Software company Nukeygara has launched its animation tool Akeytsu with newly-built animation and rigging workflows.
You might recognize that name – Akeytsu. The tool has been in a lengthy beta testing phase, and was officially released on Wednesday as Akeytsu 1.0.
Cartoon Brew asked Nukeygara co-founder Aurélien Charrier about the development of Akeytsu, why its rigging and animation workflow was designed differently than most animation tools, and who the software is best suited for.
What is Akeytsu?
Before we discuss what Akeytsu does, here’s why Charrier created it. He graduated from the famed Gobelins school in Paris after focusing on 2d animation there, and then worked immediately in 3d games. He and Nukeygara co-founder Cédric Vidal-Duvernet contributed to titles such as Alone in the Dark and Kya: Dark Lineage.
“It involved a high volume of animation, and you have to go through many iterations over the milestones,” said Charrier. “Doing all of this with the standard software at the time was extremely painful. It was too long and too complex. As a lead animator, I was fighting with the lack of productivity on a daily basis, and I became very bothered.
“That started the initial discussions between my partner and I, and we wondered, why don’t we do it ourselves? We wanted to build software from scratch, creating a dedicated toolset for 3d animation and rigging, because we knew it could not remain as complex as it was – and still is. Our daily pains pushed us to find new ways to re-think the overall rigging and animating workflow.”
So, what are these new ways of animation and rigging inside Akeytsu? According to Charrier, these include ‘industry-first’ animation tools include a 2d manipulator called the spinner which handles rotation, translation, reverse foot, and inverse kinematic pole vector controls. There’s also something called the cyclemaker which can be used to create cycles by automatically completing part of a motion or mirroring a motion from one side to the other.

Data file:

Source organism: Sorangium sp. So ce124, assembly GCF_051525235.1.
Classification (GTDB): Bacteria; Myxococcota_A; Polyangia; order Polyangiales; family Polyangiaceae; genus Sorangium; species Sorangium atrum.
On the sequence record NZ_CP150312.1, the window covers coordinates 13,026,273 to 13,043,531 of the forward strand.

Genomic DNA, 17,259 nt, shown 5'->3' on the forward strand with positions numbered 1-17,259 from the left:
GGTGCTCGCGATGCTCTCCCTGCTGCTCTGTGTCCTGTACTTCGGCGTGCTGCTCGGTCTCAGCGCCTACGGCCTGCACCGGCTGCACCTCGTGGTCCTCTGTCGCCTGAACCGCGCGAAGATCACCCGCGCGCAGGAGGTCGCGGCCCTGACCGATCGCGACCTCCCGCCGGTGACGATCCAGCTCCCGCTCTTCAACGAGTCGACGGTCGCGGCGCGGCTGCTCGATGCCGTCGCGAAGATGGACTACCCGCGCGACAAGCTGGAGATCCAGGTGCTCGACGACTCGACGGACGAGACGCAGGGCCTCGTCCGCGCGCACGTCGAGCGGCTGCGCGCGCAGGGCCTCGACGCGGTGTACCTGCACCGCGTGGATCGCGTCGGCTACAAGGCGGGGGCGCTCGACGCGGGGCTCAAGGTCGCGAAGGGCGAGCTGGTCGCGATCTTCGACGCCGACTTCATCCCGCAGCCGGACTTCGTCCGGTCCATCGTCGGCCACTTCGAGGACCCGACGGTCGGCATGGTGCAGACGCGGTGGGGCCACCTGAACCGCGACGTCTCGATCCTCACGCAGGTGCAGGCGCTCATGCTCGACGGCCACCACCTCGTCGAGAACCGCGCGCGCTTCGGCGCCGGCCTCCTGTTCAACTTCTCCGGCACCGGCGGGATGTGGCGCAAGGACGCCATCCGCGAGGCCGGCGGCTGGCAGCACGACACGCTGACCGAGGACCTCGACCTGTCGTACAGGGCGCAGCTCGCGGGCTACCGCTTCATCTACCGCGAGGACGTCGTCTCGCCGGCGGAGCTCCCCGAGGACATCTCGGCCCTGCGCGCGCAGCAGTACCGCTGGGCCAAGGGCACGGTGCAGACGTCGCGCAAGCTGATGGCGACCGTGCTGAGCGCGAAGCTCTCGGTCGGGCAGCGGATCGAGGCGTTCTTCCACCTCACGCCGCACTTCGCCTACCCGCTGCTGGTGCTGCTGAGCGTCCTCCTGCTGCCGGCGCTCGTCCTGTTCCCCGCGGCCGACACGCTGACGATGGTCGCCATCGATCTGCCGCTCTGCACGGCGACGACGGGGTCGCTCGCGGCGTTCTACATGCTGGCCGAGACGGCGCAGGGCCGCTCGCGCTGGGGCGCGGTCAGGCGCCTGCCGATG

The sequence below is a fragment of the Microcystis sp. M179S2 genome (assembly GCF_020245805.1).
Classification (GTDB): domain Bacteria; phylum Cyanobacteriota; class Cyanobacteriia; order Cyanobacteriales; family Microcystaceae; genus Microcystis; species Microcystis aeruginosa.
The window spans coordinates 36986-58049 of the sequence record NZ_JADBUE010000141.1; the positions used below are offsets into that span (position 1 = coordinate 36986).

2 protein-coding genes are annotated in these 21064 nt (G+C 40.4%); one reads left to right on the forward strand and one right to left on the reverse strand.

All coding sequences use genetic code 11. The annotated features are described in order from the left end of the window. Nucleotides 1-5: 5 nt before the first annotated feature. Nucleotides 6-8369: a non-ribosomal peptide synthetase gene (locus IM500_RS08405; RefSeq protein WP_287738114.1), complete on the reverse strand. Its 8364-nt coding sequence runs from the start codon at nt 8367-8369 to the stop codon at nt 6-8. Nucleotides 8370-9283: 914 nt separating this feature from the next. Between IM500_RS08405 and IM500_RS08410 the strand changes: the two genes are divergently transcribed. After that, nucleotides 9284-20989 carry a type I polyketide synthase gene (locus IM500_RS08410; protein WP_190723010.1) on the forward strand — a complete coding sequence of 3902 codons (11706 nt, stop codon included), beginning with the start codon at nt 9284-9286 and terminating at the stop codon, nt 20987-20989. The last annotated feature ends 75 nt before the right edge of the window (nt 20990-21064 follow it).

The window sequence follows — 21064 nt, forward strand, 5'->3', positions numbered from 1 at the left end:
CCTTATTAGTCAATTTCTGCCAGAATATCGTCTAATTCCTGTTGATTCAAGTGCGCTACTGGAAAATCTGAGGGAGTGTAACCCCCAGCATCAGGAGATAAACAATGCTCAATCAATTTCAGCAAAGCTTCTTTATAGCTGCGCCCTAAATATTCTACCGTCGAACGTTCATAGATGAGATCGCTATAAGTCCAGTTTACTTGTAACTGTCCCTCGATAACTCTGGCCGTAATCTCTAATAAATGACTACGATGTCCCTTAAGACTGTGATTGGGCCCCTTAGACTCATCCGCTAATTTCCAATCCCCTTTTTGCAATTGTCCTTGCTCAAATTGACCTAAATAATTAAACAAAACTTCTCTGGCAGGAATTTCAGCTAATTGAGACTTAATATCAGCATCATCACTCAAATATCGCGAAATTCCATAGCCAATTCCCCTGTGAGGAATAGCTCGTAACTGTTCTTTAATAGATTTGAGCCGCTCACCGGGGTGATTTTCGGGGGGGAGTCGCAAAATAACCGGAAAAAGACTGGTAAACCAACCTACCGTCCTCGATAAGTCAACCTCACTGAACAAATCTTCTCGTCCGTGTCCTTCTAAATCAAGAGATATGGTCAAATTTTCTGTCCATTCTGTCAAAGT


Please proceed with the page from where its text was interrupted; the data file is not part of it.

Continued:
“The way we handle keyframes is also different,” added Charrier. “The animator has access not only to their time-bar, but it’s also combined with our stacker, which has been inspired by the exposure sheet used in 2d traditional animation and allows them to play with both. There are no hidden menus, just two straightforward panels, one for rigging, the other one for animation, where the animator can see all of their tools, and most importantly, the motion they are working on.”
Rigging in Akeytsu was deliberately set up to lighten what can typically be a heavy process. Again, Charrier says the change came from experience, which directly influenced the rigging tools in the software.
“A light rig tool allows a unique skeleton driving FK and IK, without any control rig structure,” explained Charrier. “You select your skinned mesh to handle the character. In Akeytsu, you can modify your rig in a few steps and continue to animate. This, connected to a duo skin process, back and forth between rigid pre-skinning and final smooth skinning, is very efficient, and allows the animator to rapidly pose and animate.”
Better from beta
Akeytsu entered beta testing in June 2015. Since then, the company says the software was tested by thousands of animators in gaming and other animation projects. It resulted in some changes to the toolset.
“The automatic part of our skinning process was fully re-thought and far improved to make duo skin,” said Charrier. “The cohabitation between our smart IK/FK solver and our animation layers was strongly solidified. Our reference pose process – having an animation in it pose different than the bind pose – was fully reworked, too.”
An early adopter of Akeytsu was Hyperkinetic Studio in Los Angeles, which is making the game Epic Tavern. Other current users include game and vr studios DIVR Labs, Parallel Studio, and Daedalic Entertainment.
Charrier told Cartoon Brew that Akeytsu is aimed at anyone needing to produce a lot of character animation. There will be three versions available – a non-commercial Learn license which is free for students and teachers, and $39 for educational institutions; an Indie license ($179) for companies generating less than $200K annual revenue; and the Pro license ($589). Charrier hopes that the lengthy beta testing process, and different levels of entry for Akeytsu means animators will consider it as a new option in their workflow.
“The best way I can say it, from what we’ve been told by our users, is that Akeytsu brings back the joy of animating for the artist,” said Charrier. “It also cuts down the cost of animation for the studio, and it provides anyone who wants to start doing 3d animation a very handy and accessible toolset to jump easily into this fabulous world.”
You can find more information about Akeytsu on Nukeygara’s website.
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